Previous AIT Head Opinions About US Military Visits, Call Girls and More


#1

Talks about US and China and US military port visits.

And then in same article he connects his Taiwan memories of US military visits with call girls. Doesn’t he have any good memories about Taiwan?

Why is he talking about call girls? I can’t tell if it’s the musings of an old man or a real attempt to stir up an issue. Odd.


#2

What about his statement below that:

“It was particularly distressing to me back then that many of the young girls offering their charms to American sailors were little older than I was at the time.”

He seems to be just remembering what he saw. It’s reality and a fact. It happened and continues to happen in all ports of call around the world.


#3

He’s not exactly making the case for resuming port calls.


#4

Steve Young’s Wikipedia page indicates that he lived here as a child (specifically, in Kaohsiung) from 1963-1965. I’m assuming he or his people wrote his Wikipedia entry and that it’s true. He would have been 12-15 years old then. That puts the discussion of girls “not much older than” him in some context.

I don’t doubt his recollections in the slightest. But yeah, it is a bit odd that he would bring this issue up in the context of his article, which is a critical take on a plausible-deniability-laden outburst by China’s No 2 diplomat in DC threatening to invade Taiwan if US Navy ships pay port calls here (as we have done frequently–and with no widely reported increase in underage prostitution–in Hong Kong all along).

But you’re right. It’s weird. His reminiscences of being shocked by underage prostitutes serving visiting US sailors 45 years ago does indeed distract readers from what appears to have been the critical point of his editorial.

I too was eager to attribute this to the ramblings of a demented old man, until I reflected upon my own age and started to think that maybe he’s just wise, perhaps even wiser than me. After all, he’s got a PhD.

So here’s a theory: Dr. Young’s intended audience may actually be on the other side of the Strait, where knowledge of post-19th Century history, and especially post-1949 history, is appalling. He may be trying to let them know, in a face-saving sort of way, that actually the US military was based in Taiwan for decades, and that American Navy ships have in fact moored off Kaohsiung within relatively recent memory.

Said visitations are a fact, and along with that fact are some dismal anecdotes that are also factual. The former (we had bases here not so long ago) may be easier to accept if delivered with a spoonful of the latter (our sailors did bad things).

Either that, or Stephen Young needs an editor.


#5

Belated thanks for the link, @tango42. Lately I haven’t been keeping up with the news as much as I used to.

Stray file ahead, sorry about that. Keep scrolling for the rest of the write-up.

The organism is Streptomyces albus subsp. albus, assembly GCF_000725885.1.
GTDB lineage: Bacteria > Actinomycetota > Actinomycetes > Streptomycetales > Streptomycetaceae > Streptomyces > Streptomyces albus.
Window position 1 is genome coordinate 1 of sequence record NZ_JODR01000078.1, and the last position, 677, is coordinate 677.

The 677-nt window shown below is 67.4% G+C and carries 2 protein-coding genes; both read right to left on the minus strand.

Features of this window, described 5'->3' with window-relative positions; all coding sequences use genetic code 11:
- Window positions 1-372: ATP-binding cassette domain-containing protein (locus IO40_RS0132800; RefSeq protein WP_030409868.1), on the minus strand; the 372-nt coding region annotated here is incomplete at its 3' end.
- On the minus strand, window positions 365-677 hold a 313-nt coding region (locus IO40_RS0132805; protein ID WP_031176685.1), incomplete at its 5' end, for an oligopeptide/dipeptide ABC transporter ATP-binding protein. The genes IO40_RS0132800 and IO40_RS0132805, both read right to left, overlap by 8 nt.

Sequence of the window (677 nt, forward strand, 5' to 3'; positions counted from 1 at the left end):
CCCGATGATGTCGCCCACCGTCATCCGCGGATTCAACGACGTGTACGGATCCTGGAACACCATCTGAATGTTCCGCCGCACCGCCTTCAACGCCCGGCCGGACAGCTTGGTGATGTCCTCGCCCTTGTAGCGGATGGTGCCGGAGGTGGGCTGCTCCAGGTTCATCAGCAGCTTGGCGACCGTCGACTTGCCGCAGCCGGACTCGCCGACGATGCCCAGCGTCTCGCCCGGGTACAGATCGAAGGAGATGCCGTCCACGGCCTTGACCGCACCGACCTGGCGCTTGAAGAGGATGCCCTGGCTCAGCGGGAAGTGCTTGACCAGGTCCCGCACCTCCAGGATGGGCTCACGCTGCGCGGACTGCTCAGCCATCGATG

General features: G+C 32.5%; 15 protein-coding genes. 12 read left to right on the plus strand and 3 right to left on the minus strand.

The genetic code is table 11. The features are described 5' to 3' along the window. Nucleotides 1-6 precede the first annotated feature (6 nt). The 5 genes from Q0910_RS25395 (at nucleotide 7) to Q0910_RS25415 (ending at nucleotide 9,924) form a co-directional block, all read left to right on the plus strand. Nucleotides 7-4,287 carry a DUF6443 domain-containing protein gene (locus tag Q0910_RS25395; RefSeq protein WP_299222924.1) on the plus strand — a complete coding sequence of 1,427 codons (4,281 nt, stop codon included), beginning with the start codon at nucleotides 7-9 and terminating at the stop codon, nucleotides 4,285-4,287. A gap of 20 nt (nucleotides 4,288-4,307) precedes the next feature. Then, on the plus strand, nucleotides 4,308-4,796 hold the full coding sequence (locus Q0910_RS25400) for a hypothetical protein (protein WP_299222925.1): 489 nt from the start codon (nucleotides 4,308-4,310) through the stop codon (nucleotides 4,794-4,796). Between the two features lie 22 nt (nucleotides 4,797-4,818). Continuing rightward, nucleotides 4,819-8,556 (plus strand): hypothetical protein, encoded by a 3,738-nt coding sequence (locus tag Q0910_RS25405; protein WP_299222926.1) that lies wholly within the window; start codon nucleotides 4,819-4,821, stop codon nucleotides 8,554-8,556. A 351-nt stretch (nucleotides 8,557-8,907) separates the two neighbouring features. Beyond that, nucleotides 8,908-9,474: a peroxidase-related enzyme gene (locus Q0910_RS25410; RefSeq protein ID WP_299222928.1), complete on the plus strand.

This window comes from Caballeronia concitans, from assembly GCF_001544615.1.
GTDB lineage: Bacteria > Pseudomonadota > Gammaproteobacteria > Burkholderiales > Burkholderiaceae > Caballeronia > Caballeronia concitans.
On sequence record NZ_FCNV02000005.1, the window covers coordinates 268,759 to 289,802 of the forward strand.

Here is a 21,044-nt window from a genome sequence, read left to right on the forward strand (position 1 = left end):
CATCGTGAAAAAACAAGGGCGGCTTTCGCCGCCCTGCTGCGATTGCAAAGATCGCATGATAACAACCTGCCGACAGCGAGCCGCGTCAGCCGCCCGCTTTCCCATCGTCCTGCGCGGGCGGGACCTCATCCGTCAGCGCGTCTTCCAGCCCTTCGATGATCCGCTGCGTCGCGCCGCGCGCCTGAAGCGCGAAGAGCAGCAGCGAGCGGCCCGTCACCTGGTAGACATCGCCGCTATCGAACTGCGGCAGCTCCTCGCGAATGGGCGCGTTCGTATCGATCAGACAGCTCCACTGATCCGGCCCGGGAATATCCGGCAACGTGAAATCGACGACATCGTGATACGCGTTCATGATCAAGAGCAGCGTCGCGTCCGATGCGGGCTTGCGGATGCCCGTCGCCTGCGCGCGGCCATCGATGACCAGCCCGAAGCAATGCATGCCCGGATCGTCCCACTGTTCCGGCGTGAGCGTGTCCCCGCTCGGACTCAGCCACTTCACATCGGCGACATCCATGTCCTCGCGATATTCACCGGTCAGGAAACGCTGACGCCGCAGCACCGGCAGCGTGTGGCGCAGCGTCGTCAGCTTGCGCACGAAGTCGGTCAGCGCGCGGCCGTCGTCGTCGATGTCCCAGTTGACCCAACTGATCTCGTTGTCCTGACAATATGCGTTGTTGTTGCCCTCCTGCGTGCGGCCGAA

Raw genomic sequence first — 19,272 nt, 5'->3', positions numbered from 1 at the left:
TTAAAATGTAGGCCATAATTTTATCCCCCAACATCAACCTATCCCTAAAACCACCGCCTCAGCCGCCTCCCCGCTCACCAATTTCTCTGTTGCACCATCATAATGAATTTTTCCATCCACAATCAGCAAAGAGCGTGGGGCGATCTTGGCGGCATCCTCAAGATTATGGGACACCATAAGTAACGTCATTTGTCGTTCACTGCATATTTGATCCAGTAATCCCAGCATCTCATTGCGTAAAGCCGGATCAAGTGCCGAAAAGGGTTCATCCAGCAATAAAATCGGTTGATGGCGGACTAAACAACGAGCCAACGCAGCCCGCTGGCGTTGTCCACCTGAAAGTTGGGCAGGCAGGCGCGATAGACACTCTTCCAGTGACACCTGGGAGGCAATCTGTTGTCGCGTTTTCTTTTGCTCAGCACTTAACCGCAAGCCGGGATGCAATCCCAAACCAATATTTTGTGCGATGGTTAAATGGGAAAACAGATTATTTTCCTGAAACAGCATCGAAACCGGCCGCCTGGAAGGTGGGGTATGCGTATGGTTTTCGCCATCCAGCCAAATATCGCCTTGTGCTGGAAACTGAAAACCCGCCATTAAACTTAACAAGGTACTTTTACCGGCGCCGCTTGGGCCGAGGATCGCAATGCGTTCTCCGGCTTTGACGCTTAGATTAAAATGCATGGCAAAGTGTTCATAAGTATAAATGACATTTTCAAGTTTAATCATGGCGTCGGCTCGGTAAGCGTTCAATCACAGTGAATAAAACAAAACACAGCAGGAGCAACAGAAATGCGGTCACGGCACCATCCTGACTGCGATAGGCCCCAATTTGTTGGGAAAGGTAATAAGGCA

I remember Stephen Young from back when he was with the AIT.

I recall his efforts to get the Legislative Yuan to pass a stalled arms budget:

Enjoyed the column!


#6

That was all a bit of b******* by the US.

Even at that time America would not sell Taiwan new fighter airplanes or new offensive capabilities. Part of the reason it was stalled in Taiwan is because the items being purchased were not what Taiwan wanted because the US would not sell to them. So Taiwan politicians complain because they’re spending a lot of money but not getting what they want or need, only what the USA will sell.

It’s still the same today, the US still will not sell Taiwan the offensive capabilities that Taiwan wants or needs. And the USA will not support Taiwan either politically or with the technology for Taiwan to build their own. But the US still complains that Taiwan isn’t doing enough.

I’ve been waiting to see if Trump decides to sell them something like new Fighters but noooooo.


#7

Can’t imagine why.

Hu Jintao, the Chinese president, and Lien Chan, the leader of the opposition Nationalist Party in Taiwan, formally ended decades of hostility with a nationally televised handshake Friday and pledged to work together to undermine Taiwan’s independence movement.

http://www.nytimes.com/2005/04/30/world/asia/taiwan-nationalists-reconcile-with-china.html

Taiwanese media, citing a Chinese media report quoting PLA Major General Luo Yuan (羅援), said a Taiwanese speaker recently told a gathering of retired generals from both sides of the Strait in China: “From now on, we should no longer separate the ROC Army and the PLA. We are all China’s army.”

Quoting PLA Major General Luo Yuan (羅援), the Chinese-language newspaper the Liberty Times (the Taipei Times’ sister paper) reported that Hsia [Ying-chou] said during the forum that the ROC Armed Forces and the PLA, while having different ideas, shared the same goal: promoting unification of all “Chinese people.”

Former Chinese Nationalist Party (KMT) chairman Wu Poh-hsiung (吳伯雄) yesterday met with Chinese President Hu Jintao (胡錦濤) in Beijing at the annual forum between the KMT and Chinese Communist Party (CCP), during which he proposed that cross-strait matters be tackled under the banner of “one country, two areas (一國兩區).”

Ma discussed the concept one day after China’s Taiwan Affairs Office commented on his May 20 inaugural speech. [PRC] Taiwan Affairs Office spokesman Yang Yi (楊毅) reiterated the “one China” framework and said the relationship between the two sides was not “nation to nation.”